If you have made a payment: Inform your bank as soon as possible, they can help you prevent any further losses. Monitor your bank statements regularly for any unusual activity.

Detailed counter fraud advice is available online, including from Scamsmart, ActionFraud, CIFAS, Take Five to Stop Fraud, Citizens Advice, Trading Standards and the National Cyber Security Centre.

Reporting to Action Fraud can be done online using the Action Fraud Website or by calling  0300 123 2040

To report offers of financial assistance from HMRC contact by email: phishing@hmrc.gov.uk

National Cyber Security Centre Launches 'Cyber Aware' campaign

Read more about the 'Cyber Aware' campaign on the National Cyber Security Website.

Useful information Click to get info

Trading Standards have compiled information for consumers in order for them to shop safely

Friends Against Scams

Friends Against Scams is a National Trading Standards (NTS) Scams Team initiative, which aims to protect and prevent people from becoming victims of scams by empowering communities to "Take a Stand Against Scams".

Anybody can join Friends Against Scams and make a difference in their own way. 

Recall information

See the HM Government website for information on products that have been recalled. 

Recall for Coca-Cola bottles

Supermarkets are issuing an urgent recall for Coca-Cola bottles as certain batches could pose a safety risk

Dowload the Coca-Cola bottles recall list to check the batch codes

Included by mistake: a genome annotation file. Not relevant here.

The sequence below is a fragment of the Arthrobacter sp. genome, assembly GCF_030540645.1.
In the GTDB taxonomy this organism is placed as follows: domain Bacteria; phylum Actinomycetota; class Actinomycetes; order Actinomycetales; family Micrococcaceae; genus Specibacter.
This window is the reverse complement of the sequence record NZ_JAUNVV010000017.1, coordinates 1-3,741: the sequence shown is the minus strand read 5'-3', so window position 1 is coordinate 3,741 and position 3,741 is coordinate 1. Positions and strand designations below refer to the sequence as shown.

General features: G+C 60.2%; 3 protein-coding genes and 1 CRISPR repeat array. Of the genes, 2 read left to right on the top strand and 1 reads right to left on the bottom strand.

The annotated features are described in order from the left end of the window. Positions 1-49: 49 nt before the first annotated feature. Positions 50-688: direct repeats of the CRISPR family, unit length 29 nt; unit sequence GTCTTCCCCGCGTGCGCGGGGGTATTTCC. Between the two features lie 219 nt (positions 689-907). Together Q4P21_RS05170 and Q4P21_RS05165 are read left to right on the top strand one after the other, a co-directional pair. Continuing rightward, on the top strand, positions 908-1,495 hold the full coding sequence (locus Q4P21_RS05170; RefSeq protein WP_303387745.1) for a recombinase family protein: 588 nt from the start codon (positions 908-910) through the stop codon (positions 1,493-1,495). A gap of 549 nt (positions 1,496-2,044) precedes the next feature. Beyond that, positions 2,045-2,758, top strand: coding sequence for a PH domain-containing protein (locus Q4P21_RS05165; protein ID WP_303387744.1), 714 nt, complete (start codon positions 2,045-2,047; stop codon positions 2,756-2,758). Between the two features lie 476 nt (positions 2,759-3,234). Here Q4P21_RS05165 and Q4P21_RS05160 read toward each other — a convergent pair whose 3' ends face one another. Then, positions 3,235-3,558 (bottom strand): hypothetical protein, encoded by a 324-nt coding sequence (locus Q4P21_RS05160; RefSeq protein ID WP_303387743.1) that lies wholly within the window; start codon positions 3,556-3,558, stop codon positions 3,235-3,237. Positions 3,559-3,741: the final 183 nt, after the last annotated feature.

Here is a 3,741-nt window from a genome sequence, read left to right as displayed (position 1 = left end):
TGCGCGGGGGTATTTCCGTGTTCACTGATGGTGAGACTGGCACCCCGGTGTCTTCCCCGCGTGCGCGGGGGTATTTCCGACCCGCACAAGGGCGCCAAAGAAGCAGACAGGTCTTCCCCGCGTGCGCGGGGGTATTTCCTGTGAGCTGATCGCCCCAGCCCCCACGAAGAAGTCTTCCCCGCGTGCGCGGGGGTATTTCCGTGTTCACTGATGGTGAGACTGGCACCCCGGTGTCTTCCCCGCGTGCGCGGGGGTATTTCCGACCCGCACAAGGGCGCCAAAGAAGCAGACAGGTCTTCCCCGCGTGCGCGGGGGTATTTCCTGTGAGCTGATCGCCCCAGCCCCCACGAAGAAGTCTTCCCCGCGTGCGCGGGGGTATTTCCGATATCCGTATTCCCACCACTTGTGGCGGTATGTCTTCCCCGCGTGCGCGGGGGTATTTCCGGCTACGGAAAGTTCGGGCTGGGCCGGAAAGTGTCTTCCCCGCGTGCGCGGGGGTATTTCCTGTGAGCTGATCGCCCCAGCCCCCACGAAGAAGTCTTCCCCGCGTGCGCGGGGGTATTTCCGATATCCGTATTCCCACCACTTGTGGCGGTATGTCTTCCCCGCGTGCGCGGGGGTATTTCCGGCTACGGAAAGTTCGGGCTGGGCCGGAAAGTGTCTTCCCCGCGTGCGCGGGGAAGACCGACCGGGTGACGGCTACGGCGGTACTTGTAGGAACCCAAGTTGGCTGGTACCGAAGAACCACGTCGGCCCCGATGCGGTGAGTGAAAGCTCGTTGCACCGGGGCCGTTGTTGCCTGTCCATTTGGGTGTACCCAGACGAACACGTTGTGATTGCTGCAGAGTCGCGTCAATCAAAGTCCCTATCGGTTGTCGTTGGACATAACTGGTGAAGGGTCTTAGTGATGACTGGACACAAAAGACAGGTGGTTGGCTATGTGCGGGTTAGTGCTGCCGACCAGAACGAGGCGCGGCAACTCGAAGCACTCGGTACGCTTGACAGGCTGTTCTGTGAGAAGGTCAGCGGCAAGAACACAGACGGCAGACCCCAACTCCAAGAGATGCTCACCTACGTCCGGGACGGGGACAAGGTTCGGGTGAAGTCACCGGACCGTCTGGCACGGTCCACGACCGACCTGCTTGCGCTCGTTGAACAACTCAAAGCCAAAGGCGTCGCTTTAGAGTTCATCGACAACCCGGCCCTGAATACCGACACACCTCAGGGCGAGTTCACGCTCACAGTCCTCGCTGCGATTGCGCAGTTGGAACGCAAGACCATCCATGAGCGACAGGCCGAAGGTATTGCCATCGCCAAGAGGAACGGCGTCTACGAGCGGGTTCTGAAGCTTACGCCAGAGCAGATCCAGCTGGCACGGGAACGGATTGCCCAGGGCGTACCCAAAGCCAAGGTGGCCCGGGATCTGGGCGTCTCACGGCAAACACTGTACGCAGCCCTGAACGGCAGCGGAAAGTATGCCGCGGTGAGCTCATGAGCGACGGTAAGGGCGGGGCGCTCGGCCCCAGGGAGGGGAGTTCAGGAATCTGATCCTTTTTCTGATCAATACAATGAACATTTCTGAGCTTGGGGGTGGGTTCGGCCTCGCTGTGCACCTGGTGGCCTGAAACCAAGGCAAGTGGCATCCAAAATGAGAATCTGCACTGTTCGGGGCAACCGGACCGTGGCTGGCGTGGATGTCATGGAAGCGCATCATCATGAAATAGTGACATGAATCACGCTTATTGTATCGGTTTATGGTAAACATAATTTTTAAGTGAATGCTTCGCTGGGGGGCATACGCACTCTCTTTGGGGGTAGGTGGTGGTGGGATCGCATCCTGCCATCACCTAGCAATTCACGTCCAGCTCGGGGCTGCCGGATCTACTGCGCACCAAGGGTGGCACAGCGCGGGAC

Doorstep Crime

Spot the signs of financial abuse: watch the video

Rogue Traders, highlighting issues surrounding doorstep crime: watch the video

New Citizen Advice Consumer Service-Scams Action service

The Citizen Advice Consumer Service has launched a new service to support consumers who have been - or who might be impacted directly - by online scams. Consumers can find help by calling a Scam Action Adviser on 0300 330 3003

Advice can also be found on the Citizen Advice Consumer Service Scam Action webpage.

Scam Awareness Campaign Click to get info

Scams Awareness Campaign  focuses on empowering consumers to be confident, alert and enable them to ‘stop, report and talk’ if they spot a scam. The campaign will focus on two target groups: the 'life-established (40s - 60s)', and those over 60. 

People can:

  • Stop and get advice from the Citizens Advice Consumer Helpline at 0808 223 1144
  • Report scams to Action Fraud on 0300 123 2040 or on Twitter.
  • Talk with friends, family and neighbours about scams they’ve seen.

STOP

Scams are many and varied, with increasing complexity and sophistication. By arming people with the knowledge they need to recognise a scam, they can protect themselves and those around them, preventing harm in the first place. We want consumers to know how to spot the warning signs of a scam, and if they think they are being targeted to stop and seek advice on what to do next.